Nigeria - Africa's most populous nation and the continent's largest economy - is a vibrant, diverse country, with a history of world-class universities, a thriving film industry, strong civil society organizations and media, influential artists and designers, and musicians that top global charts.
But the oil wealth that helped power Nigeria's growth has left a legacy of corruption and environmental destruction, and governments have failed to address either those problems or a growing inequality that has fueled widespread violence and conflict.
Fatima Madaki is one of the country's peacebuilders - a young woman working with other young people and faith groups to discuss the issues that divide Nigerians, probing for what they all share, in the face of factors that drive them apart. She founded the Education and Sustainable Livlihood Youth Initiative, which focuses on education, environmental issues and peace.
Working with Search for Common Ground, she and her youth collaborators are bringing together mostly Christian farmers and mostly Muslim pastoralists and herders, whose competition for scarce land and water has resulted in fierce fighting. The challenges are daunting, and the work is not without personal risk. But she and her colleagues say they find inspiration and strength in each other, their families, their faith and their communities.
I am Fatima Madaki. I work with Search for Common Ground Nigeria on peacebuilding, human rights and youth engagement.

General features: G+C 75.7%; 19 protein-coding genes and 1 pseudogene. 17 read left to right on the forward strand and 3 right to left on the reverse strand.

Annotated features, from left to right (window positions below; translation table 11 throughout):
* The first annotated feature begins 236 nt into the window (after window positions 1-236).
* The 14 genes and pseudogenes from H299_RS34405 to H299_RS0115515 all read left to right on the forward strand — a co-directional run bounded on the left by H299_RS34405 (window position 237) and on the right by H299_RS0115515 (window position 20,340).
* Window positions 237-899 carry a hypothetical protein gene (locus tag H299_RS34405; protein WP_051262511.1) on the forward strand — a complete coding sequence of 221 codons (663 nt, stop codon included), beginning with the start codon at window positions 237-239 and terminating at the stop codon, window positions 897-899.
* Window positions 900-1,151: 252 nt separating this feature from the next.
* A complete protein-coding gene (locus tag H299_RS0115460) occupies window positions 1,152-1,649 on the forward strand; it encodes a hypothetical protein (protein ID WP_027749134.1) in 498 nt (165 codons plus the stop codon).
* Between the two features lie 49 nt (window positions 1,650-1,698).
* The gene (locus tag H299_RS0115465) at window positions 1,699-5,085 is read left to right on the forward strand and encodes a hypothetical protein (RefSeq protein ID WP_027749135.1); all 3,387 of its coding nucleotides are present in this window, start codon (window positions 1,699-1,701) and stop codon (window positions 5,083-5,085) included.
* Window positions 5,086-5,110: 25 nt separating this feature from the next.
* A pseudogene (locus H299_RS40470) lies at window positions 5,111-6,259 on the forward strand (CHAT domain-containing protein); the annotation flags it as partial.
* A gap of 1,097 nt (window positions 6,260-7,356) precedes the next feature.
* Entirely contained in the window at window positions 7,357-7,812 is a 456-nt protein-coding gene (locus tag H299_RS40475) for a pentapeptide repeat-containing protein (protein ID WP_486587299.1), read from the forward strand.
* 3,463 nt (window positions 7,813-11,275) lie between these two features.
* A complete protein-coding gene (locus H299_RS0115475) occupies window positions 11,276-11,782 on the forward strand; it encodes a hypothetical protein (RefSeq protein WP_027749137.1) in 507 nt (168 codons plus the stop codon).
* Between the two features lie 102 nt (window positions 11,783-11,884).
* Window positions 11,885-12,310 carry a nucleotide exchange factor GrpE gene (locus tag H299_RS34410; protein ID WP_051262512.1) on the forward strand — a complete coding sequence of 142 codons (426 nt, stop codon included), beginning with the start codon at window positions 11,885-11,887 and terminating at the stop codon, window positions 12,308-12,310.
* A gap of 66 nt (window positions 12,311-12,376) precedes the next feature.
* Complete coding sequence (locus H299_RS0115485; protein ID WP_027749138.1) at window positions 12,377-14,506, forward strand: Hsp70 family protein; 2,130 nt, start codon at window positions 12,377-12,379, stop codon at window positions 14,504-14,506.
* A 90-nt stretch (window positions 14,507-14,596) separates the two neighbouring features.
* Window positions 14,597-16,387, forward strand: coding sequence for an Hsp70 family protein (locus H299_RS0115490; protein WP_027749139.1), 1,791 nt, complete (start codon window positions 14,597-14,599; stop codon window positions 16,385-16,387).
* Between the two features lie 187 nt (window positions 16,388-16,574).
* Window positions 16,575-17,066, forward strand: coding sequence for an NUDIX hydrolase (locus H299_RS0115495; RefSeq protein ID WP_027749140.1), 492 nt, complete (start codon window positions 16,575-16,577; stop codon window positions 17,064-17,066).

I'm grateful for an opportunity to be able to share a little bit about the work that a lot of young people are doing back home, and I hope that more people would have an opportunity to talk about the interesting things that they're doing. I love hearing stories of change and development. It's what keeps us going.
I'd like to use this as an opportunity to speak to every young person out there - that the responsibility lies on our shoulders now, the potential to change the world to a better place.
It's possible. We might not understand the politics, like the economic dimension that could be stifling, but that hope is more than enough, because sometimes that's just what someone out there needs to see that they are not standing alone.
It's really frustrating, you know, when you feel isolated, that it's probably just you working hard to see that you changed this. But a lot of us are out there. We just need to find each other, hold hands and, and move forward, and also move away from this thinking that, for instance, development work is about self opportunities to attend conferences, place pictures on social media.
That is good because we need to tell the story. But it's beyond that. It's about real life issues. It's about at the end of the day, what are the little things we can do at different levels to ensure that all lives are spared.
Watch for the next episode of Fridays With Fatima.
AllAfrica's reporting on peacebuilding is supported by a grant from Carnegie Corporation of New York.